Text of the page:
#1
Jan3013, 12:14 PM

P: 181

1. The problem statement, all variables and given/known data
Let ##S## be a subspace of an inner product space ##V##. Prove that ##V=S\oplus S^{\bot}##. 2. Relevant equations The circled plus is meant to indicate the orthogonal sum of two sets. From an earlier exercise, I've shown that ##S^{\bot}## is a subspace of ##V##, and that ##S\cap T = \{ 0\}## (where ##S\bot T##). Don't know if they'll be helpful to this proof, but I'll leave these results up if they will be. 3. The attempt at a solution I don't know where to begin. I've resorted to looking online for established proofs, but even those don't make sense to me. Could someone help me along with this proof? Thanks. 



#2
Jan3013, 12:16 PM

P: 181

In particular, I was referring to this pdf: https://docs.google.com/viewer?a=v&q...eIWdTVz2Wt9o6g
The theorem in question starts at the top of the second page. 



#3
Jan3013, 04:06 PM

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That proof looks fairly straightforward. Which step gives you doubts?




#4
Jan3013, 04:27 PM

P: 181

Prove V=S⊕S^(⊥)
Alright, I understand the first paragraph (since I proved that earlier myself), and I get the substitution of ##W## for ##S\oplus S^{\bot}##.
I get the last two sentences, so it looks like I just don't understand the introduction of ##e## into the proof, and how we know what we know about ##e##. Thanks for the reply. 



#5
Jan3013, 05:14 PM

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I don't know that the proof you are looking at is taking the most economical route. If you know an orthonormal basis on a subspace can be extended (as in GramSchmidt) to an orthonormal basis on the whole space why not pick an orthonormal basis for S, and extend it to an orthonormal basis for V. So you can pick an orthonormal basis for V such that {x_1,...x_k} is a basis for S and {x_1,...,x_k,x_k+1,...,x_n} is a basis for V. What could you do with that?




#6
Jan3013, 05:38 PM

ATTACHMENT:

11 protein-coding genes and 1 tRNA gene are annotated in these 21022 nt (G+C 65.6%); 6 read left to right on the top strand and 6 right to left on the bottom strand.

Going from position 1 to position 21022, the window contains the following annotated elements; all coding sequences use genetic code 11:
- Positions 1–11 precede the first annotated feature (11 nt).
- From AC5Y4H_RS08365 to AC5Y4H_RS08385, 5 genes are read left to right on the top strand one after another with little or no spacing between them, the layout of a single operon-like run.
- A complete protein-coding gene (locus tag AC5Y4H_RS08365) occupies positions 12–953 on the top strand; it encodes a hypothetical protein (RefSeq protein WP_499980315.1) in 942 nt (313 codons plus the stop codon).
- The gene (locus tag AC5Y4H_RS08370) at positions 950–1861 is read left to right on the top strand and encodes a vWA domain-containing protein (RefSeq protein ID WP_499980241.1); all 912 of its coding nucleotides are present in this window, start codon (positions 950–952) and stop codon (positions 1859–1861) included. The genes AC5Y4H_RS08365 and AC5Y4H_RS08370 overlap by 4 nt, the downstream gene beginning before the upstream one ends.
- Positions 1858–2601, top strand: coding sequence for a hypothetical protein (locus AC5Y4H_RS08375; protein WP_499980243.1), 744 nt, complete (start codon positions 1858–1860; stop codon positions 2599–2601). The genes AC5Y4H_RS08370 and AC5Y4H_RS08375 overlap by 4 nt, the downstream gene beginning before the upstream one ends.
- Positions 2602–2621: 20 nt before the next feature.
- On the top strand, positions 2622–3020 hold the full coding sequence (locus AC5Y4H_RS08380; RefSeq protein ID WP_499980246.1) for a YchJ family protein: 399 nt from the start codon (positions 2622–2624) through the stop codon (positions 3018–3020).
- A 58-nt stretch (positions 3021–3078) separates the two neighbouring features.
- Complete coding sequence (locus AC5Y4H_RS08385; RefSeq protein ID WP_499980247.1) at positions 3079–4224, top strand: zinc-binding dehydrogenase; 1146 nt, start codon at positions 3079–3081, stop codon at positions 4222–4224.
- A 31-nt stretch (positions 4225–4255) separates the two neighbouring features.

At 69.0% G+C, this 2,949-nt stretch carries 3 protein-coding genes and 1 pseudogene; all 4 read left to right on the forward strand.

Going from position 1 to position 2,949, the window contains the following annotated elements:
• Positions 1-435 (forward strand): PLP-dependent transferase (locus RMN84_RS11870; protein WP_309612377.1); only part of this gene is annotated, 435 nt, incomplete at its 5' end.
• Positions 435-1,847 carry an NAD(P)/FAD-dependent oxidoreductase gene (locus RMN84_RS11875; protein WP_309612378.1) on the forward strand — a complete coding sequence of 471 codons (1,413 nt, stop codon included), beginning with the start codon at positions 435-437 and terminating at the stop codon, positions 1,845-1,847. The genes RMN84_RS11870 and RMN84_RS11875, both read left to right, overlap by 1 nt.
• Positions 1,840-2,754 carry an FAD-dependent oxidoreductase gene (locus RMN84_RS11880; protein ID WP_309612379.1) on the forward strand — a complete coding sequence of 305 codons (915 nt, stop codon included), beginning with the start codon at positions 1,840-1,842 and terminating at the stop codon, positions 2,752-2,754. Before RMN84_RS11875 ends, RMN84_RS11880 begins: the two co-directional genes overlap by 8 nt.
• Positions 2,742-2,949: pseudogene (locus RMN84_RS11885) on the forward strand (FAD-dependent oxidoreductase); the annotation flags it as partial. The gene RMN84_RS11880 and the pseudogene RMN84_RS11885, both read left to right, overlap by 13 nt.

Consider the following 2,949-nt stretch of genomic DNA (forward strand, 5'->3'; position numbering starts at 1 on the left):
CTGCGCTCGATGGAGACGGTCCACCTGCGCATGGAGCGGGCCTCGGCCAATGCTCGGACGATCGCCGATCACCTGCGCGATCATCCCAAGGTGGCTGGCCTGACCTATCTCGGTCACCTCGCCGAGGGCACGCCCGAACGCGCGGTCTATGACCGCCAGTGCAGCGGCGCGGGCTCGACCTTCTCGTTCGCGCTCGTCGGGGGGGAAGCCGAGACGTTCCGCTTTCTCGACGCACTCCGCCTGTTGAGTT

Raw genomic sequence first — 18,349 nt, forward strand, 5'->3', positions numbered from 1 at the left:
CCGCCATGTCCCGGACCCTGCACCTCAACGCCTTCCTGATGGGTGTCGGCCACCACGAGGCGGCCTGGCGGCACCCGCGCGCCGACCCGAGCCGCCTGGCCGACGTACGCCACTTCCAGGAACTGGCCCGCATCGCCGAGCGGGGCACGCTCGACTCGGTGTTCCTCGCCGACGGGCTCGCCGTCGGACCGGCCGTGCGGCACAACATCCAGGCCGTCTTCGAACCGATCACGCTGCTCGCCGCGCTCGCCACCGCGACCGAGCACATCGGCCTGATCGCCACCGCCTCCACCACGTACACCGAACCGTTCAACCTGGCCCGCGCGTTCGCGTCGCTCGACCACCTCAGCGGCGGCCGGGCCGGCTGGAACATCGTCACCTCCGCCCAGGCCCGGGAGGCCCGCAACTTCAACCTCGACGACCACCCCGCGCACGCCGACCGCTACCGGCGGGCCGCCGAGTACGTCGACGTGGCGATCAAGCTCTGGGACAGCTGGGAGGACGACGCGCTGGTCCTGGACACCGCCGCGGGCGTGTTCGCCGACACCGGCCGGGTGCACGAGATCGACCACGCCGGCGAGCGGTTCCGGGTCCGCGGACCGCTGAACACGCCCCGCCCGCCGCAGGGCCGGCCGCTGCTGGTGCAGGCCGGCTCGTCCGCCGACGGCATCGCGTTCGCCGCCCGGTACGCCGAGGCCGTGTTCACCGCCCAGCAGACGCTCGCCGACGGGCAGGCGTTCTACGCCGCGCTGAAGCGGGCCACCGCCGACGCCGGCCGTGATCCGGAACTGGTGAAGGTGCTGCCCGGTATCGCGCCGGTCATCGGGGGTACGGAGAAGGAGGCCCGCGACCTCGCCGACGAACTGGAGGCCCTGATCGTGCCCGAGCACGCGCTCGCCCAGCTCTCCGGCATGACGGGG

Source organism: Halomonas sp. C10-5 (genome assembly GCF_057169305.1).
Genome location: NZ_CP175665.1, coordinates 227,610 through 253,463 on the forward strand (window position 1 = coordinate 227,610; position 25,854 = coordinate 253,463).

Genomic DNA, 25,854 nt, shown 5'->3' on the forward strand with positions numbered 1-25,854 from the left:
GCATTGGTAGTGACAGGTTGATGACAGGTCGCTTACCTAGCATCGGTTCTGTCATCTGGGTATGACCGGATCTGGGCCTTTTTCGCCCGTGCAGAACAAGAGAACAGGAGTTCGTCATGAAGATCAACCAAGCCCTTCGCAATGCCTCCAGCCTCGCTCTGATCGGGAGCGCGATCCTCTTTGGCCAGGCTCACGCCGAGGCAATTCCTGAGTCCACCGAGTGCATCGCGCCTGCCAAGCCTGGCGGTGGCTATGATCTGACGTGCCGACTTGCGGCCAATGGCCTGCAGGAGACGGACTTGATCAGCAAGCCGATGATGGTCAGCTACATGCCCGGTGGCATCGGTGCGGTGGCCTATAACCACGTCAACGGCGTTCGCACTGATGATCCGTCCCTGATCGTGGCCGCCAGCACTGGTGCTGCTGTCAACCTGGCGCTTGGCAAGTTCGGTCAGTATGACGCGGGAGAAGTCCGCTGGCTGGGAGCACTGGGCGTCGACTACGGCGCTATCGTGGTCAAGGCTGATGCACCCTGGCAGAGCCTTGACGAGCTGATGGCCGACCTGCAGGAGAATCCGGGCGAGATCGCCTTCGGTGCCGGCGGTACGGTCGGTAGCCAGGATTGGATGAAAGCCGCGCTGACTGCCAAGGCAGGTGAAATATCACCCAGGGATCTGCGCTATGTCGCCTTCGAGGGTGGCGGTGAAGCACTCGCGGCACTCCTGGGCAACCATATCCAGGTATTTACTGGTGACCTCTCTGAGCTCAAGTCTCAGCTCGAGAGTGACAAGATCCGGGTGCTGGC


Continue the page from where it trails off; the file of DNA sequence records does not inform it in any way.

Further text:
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#7
Jan3013, 06:03 PM

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#8
Jan3013, 06:13 PM

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#9
Jan3013, 07:36 PM

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Ooh, okay, it's starting to make a lot more sense now. Thanks to both of you for the help!
I've started writing up the proof for myself using the point Dick made earlier: Let ##\{ x_1, \ldots, x_n\}## be an orthonormal basis of ##S##. Assume ##V \not= S \oplus S^\bot##. Then ##\exists a\in V## such that ##a \not\in \mbox{span}\{ x_1, \ldots, x_n\}## and ##a\bot x_i \; \forall \; i=1,2,\cdots,n##. Since ##a\bot x_i##, we have that ##a\in S^\bot##.Where do I go from here? How do I use this last fact to show the contradiction? I would think it would involve showing that a is also an element of S, but do I necessarily know that a is orthogonal to the basis of ##S^\bot##? 



#10
Jan3013, 08:05 PM

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#11
Jan3013, 09:07 PM

P: 181

So I've got ##x_{n+1}\in S^\bot##, since ##x_{n+1}\bot x_i, \forall i = 1,2,\ldots,n##. And, like you said, ##\forall v\in V##, we can write ##v## as a linear combination ##v = a_1 v_1+...+ a_n v_n + ... +a_m v_m##, the first n terms of which can be used to express some ##x\in S##, and the remainder of terms which can be used to express some ##y\in S^\bot##. In other words, ##v = x + y##. Thank you very much! Much simpler than I thought it would be. I was under the impression that I had to use the inner product at some point. Now, the definition I have of a direct sum says that ##v## can be written uniquely as a sum ##x+y##. I still have to show that too, right? If so, I can handle it. Thanks again! 



#12
Jan3013, 09:24 PM

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#13
Jan3013, 09:42 PM

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##v = v_1 + ... + v_n + ... + v_m = t_1 + ... + t_n + ... + t_m##, where ##v_i, t_i## are abbreviated versions of ##a_1 v_1,...## and so on. Then I get ##(v_1t_1) + ... + (v_nt_n) + ... + (v_mt_m) = 0## Here, the first n terms are in ##S## and the remaining terms are in ##S^\bot##. Then, from the orthonormal basis of ##S##, I see that ##(v_1t_1), ... (v_nt_n), ...## are linearly independent, and so ##(v_1t_1)=0 \Rightarrow v_1=t_1##, and the same goes for the other terms. 



#14
Jan3013, 10:50 PM

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#15
Jan3013, 10:57 PM

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